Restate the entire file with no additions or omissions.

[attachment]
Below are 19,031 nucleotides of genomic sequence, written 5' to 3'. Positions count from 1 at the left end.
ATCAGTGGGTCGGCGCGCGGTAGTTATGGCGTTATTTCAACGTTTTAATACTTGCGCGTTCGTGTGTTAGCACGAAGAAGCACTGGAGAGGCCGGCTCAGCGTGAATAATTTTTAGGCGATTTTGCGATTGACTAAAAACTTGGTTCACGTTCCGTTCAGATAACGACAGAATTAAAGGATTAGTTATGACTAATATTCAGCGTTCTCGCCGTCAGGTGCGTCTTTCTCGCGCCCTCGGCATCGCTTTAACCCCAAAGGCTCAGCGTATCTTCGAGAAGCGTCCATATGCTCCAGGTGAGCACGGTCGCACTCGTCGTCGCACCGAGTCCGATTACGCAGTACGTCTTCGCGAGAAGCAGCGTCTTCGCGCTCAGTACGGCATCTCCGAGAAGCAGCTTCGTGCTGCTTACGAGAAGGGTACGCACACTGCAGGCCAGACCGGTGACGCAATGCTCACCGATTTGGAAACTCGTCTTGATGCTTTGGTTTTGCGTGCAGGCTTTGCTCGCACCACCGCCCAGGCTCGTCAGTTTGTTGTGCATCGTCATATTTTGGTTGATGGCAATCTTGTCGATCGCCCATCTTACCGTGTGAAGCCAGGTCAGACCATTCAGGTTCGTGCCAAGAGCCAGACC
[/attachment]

Below are 19,031 nucleotides of genomic sequence, written 5' to 3'. Positions count from 1 at the left end.
ATCAGTGGGTCGGCGCGCGGTAGTTATGGCGTTATTTCAACGTTTTAATACTTGCGCGTTCGTGTGTTAGCACGAAGAAGCACTGGAGAGGCCGGCTCAGCGTGAATAATTTTTAGGCGATTTTGCGATTGACTAAAAACTTGGTTCACGTTCCGTTCAGATAACGACAGAATTAAAGGATTAGTTATGACTAATATTCAGCGTTCTCGCCGTCAGGTGCGTCTTTCTCGCGCCCTCGGCATCGCTTTAACCCCAAAGGCTCAGCGTATCTTCGAGAAGCGTCCATATGCTCCAGGTGAGCACGGTCGCACTCGTCGTCGCACCGAGTCCGATTACGCAGTACGTCTTCGCGAGAAGCAGCGTCTTCGCGCTCAGTACGGCATCTCCGAGAAGCAGCTTCGTGCTGCTTACGAGAAGGGTACGCACACTGCAGGCCAGACCGGTGACGCAATGCTCACCGATTTGGAAACTCGTCTTGATGCTTTGGTTTTGCGTGCAGGCTTTGCTCGCACCACCGCCCAGGCTCGTCAGTTTGTTGTGCATCGTCATATTTTGGTTGATGGCAATCTTGTCGATCGCCCATCTTACCGTGTGAAGCCAGGTCAGACCATTCAGGTTCGTGCCAAGAGCCAGACC